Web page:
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    My original post was more of an observation about how reverb pedals seem to change the tone of the overdrive pedals on my board. In one sense it’s like they may reduce the gain slightly to my ears at least. Amp reverb was not really what I was thinking about in case anyone was thinking that. For what is worth, I generally prefer my overdrive sounds dry.
     
  10. DeepDangler

    DeepDangler Tele-Holic

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    If you run reverb in front of an amp, you will get a different interaction than built in reverb or effects loop reverb. That reverb tail is getting a drive signal and cause your amp to react differently because of the constant trailing signal. Not better or worse just different.
     
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  11. fasteddie42

    fasteddie42 Tele-Afflicted

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    I like reverb when I'm playing clean/edge of breakup.


    straight up overdrive or distortion gets too bogged down by reverb, and I prefer drive dry.
     
  12. RetroTeleRod

    RetroTeleRod Poster Extraordinaire

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    This is my philosophy too.
     
  13. Chiogtr4x

    Chiogtr4x Doctor of Teleocity

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    I have Reverb on all the time, whether my guitar is clean or dirty.
    I think it's just the older R&&R, blues and Country I play.
    My dirtiest tone is not too dirty, and I think everything I play sounds better, comes to life with a little Reverb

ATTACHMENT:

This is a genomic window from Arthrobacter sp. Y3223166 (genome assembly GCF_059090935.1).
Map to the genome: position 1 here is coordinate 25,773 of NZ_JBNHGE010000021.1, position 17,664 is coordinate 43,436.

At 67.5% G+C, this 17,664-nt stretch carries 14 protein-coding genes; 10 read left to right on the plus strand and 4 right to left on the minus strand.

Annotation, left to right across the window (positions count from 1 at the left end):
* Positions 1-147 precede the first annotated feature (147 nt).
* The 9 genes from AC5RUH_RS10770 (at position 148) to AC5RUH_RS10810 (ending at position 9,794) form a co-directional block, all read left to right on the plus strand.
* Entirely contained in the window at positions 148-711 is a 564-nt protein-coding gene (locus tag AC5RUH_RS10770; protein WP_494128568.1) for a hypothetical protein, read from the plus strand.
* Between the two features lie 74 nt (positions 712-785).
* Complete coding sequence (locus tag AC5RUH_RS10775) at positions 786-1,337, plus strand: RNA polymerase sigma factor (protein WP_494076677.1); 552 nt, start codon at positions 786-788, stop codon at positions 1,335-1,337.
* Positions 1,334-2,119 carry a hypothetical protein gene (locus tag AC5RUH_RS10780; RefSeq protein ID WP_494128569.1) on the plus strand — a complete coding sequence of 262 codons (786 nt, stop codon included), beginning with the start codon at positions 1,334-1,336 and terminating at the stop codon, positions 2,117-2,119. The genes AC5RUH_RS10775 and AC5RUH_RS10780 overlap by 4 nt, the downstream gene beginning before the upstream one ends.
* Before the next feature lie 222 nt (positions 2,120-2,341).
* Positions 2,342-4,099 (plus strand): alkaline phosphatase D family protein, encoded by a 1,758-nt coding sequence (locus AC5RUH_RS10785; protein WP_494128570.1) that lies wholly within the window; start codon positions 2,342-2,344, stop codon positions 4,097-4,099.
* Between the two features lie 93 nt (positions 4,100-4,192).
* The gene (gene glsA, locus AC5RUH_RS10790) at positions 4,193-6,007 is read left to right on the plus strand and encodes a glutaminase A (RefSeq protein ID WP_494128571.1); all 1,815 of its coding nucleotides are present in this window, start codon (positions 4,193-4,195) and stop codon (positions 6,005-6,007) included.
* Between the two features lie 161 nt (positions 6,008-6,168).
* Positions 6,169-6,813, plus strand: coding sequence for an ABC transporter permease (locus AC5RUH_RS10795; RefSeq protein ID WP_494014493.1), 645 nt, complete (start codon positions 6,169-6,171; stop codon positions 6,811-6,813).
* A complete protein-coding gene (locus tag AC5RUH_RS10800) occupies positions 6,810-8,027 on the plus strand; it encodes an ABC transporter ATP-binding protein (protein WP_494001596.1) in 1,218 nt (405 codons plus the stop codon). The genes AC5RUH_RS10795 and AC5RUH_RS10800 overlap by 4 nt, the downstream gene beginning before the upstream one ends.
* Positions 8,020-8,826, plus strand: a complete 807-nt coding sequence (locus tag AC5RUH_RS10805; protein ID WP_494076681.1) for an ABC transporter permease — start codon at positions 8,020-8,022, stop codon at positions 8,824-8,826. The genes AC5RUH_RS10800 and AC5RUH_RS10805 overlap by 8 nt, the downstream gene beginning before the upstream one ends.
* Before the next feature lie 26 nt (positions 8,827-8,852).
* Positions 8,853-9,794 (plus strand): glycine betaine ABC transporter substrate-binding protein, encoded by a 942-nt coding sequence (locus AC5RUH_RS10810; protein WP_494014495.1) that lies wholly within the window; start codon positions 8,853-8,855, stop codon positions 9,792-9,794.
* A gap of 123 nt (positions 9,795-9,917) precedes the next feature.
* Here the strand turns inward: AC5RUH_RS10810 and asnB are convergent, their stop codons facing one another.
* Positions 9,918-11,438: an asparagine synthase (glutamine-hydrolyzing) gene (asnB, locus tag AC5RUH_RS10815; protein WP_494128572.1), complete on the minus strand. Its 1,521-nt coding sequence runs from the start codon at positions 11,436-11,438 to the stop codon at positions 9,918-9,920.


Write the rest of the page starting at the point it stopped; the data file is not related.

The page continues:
Edit- most of the time I'm getting a cleaner tone that always has some breakup or sizzle on it-
     
  14. nathanteal

    nathanteal Tele-Afflicted

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    I usually have at least a smidge of reverb. Not so much that it's super noticeable unless you turn it off, and suddenly it goes from a juicy medium-rare to effectively a charcoal briquette. There are times when I think turning it all the way off suits the occasion, but it's not often.

    I do love me a good dose of extra reverb, but I'm definitely not in the ambient all the time crowd.
     
  15. telekaster1999

    telekaster1999 Tele-Afflicted

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    My approach is, if you can hear any effect it's to much, but if it's off, you can tell it. It's a fine line to balance.
     
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  16. 4pickupguy

    4pickupguy Doctor of Teleocity

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    I like overdrive with verb and or echo. I suspect what you may be hear are what the Boss buffers are doing to the sound. Wet dry solves these kinda problems and your overdrive always has a dry sound mixed in with the separate verb sound. I cannot use any of the buffers in my Boss ES-8 because they destroy everything that goes through them. I posted about this awhile back. I regret not going for the G3.
    Try running a parallel signal through the verb and A/B them.
     
  17. DeepDangler

    DeepDangler Tele-Holic

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    That makes sense. I don’t use any reverb or delay pedals but my amp does have reverb. It’s not so much a buffer thing, just that delay and reverb sounds really different in front of an amp. It has to be dialed back a ton if your amp is breaking up.
     
  18. PCollen

    PCollen Friend of Leo's

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    I assume you discriminate between overdrive and distortion. So I might use delay with both, but only delay with distortion...never reverb.